PROUT Indicators

How spiritual, progressive, neo-humanistic, ethical and compassionate is your organization or movement?

BROAD CIVILIZATIONAL TRANSFORMATION

  • Does the movement - for example, social movements such as the feminist, ecological, ethnic, regional, and consumer -- have the necessary characteristics to create a new system?
  • Do they have an authoritative text? - helps negotiate conflicting interpretations.
  • Inclusive, visionary, transformational leadership? - steers one through the mundane, helps develop capacity, enables and ennobles.
  • A theory of political-economy? - defines the practical world of living.
  • Spiritual practices? - how to expand the mind and refine the body.
  • Fraternal universal outlook? - deep inclusion of others.
  • Theory of Being/Consciousness? - why are we here, what is our purpose.
  • A clear Perceptor?- A founder that can cohere.
  • The following are more specific questions to ask.
  • SPECIFIC QUESTIONS AND CRITERIA
    1. Leadership
    Is leadership moral, do leaders lead by example?
    Does the leadership have "sadvipra" qualities; service, protective, entrepreneur and knowledge oriented?
    Or is leadership moving toward these qualities? Is it a goal?

    2. Neo-Humanism
    What level is the organization/movement neo-humanistic in terms of ideology, practice and overall culture?
    Principle of Social Equality.
    Movement beyond geo-sentiment and socio-sentiment and toward humanism.
    Movement beyond humanism and toward neo-humanism (respect for all: humans, plants and animals).

    3. Use and Distribution of Resources
    Are economic strategies distribution and incentive based?
    Is there a progressive use of physical, intellectual and spiritual resources?
    Does the economic ideology and practice ensure that basic needs are met (housing, education, health, clothing and food)? Or is this true only at the level of ideology?
    Does economic ideology and practice allow for challenge - struggle - or is the economy concerned mainly with floors? Or is this true only at the level of economic ideology?
    Does money leak out of local areas?

    4. Inner and External Balance
    Does the economic ideology and practice follow the principle of prama (dynamic balance at all levels)?

    5. Gender
    Are the ideas and practices gender balanced?
    Is partnership a process and goal? In ideas only? In practice? In ideas and practice?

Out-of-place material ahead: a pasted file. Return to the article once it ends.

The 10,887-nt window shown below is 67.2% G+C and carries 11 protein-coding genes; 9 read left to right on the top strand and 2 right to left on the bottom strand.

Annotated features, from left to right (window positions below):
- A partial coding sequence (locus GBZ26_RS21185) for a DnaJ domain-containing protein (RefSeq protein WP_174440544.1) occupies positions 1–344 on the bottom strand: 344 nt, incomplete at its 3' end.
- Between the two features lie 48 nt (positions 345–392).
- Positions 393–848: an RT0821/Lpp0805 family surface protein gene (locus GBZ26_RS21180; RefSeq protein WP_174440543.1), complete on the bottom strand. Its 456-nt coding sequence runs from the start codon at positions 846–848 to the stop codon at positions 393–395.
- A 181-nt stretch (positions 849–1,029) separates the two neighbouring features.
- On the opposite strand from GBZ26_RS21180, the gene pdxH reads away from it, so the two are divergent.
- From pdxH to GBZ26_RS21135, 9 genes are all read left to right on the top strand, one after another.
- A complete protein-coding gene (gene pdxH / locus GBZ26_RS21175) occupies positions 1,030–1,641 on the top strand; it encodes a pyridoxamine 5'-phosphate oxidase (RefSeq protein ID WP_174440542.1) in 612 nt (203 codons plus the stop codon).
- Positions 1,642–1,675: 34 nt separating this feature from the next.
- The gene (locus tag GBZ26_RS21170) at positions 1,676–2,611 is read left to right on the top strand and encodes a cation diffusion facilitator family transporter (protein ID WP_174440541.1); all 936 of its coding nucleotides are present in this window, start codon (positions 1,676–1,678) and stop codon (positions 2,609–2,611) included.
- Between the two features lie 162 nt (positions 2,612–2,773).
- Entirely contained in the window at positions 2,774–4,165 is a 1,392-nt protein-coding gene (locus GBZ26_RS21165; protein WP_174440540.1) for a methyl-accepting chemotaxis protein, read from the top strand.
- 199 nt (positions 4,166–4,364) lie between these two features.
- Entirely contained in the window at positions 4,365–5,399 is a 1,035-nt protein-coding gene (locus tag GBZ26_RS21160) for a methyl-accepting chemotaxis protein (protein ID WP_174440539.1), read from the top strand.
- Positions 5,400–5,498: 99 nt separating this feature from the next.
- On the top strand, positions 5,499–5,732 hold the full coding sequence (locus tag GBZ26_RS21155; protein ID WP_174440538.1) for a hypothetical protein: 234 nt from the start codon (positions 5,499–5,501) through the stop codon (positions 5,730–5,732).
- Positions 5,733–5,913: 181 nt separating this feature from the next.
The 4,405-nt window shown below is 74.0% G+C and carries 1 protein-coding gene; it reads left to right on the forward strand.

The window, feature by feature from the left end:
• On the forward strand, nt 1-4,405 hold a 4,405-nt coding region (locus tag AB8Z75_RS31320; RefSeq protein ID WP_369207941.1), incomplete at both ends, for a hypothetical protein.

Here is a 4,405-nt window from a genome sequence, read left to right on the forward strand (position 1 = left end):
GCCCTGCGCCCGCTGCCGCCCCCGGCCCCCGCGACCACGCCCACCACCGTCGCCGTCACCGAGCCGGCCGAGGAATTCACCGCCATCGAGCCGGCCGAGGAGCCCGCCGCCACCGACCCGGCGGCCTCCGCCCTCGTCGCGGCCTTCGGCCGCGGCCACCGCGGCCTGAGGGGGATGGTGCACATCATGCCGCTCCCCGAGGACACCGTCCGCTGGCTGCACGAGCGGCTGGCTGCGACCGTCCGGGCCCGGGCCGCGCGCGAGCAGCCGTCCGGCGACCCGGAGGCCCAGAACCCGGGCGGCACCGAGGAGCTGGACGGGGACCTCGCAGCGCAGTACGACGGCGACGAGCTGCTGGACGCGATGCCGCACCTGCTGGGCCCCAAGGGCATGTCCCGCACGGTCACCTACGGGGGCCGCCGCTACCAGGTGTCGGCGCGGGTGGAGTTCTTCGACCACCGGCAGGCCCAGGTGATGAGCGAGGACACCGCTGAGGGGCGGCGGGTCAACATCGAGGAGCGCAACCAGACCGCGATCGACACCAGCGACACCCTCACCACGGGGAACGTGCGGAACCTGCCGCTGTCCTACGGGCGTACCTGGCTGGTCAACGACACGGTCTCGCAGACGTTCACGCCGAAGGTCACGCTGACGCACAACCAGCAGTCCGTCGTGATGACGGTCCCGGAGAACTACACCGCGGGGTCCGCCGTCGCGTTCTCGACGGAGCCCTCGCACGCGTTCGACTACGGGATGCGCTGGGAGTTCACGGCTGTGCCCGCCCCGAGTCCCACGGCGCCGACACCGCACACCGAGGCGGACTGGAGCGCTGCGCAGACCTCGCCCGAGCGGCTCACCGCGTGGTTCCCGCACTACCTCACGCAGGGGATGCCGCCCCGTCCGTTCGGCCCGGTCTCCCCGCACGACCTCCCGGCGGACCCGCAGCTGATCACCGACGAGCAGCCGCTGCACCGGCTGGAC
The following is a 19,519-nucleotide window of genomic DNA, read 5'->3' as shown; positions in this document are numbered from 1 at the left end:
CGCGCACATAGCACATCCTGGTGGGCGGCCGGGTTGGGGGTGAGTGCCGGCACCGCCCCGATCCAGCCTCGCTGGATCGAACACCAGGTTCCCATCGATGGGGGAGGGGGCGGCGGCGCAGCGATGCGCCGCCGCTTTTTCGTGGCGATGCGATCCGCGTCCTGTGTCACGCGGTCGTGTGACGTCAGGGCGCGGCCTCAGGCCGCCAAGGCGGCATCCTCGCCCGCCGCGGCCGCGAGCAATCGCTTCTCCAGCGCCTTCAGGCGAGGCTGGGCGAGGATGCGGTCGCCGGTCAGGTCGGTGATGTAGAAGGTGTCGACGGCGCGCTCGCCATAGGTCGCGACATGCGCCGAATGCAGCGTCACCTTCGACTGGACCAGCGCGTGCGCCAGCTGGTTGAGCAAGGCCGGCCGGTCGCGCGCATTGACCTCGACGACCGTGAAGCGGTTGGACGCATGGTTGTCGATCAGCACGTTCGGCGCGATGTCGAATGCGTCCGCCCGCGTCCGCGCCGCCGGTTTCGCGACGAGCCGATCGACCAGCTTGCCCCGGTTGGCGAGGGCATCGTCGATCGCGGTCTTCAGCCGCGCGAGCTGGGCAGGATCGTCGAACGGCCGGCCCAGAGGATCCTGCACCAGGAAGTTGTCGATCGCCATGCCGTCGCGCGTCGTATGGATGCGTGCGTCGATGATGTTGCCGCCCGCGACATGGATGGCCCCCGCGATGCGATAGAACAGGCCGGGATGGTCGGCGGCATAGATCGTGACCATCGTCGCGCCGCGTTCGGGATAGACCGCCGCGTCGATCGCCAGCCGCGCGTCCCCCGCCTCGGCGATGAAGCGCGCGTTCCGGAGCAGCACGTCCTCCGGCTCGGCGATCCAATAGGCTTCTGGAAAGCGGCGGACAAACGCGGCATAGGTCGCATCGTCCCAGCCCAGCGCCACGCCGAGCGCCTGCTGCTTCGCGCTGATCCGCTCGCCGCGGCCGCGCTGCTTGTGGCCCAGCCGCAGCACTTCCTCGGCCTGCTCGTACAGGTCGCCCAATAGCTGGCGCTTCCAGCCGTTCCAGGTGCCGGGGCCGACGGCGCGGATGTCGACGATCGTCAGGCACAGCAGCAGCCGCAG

6. Spiritual Transformation
    Do ideas go beyond consciousness-raising to consciousness transformation? That is, is there a spiritual dimension to social change?

    7. Culture
    Are local languages respected?
    Is there cultural diversity?
    Clearly, no movement and revolution fits all the above criteria. But we can assess organizations based on movement toward these goals, or, if they clearly violate these principles. For example, the Taliban clearly violated the principle of gender partnership, even if their leadership practiced simplicity.

    These points can also help distinguish between finer points of ideology and practice. For example, Malaysia claims to be engaged in capital controls in terms of helping local people. However, this has generally only been to ensure elite status of local billionaires (so they are not affected by currency speculation) and not poorer groups.

    The Malaysian government also practices torture of dissidents. The recent Fiji coup claimed to be for local people, however, even if one accepts that, it was predicated on racism. Instead of challenging global capital, the Fiji revolutionaries chose the far more visible and problematic effort of attacking other local people. Similarly, the One Nation Party in Australia claims to represent ordinary Australians against Globalization. However, it too fails the tests of neo-humanism.

    --Sohail Inayatullah, Ph.D., is a futurists and the author of many books and articles on the works of
    P. R. Sarkar. His most recent book is Understanding Sarkar, published by Brill, 2002.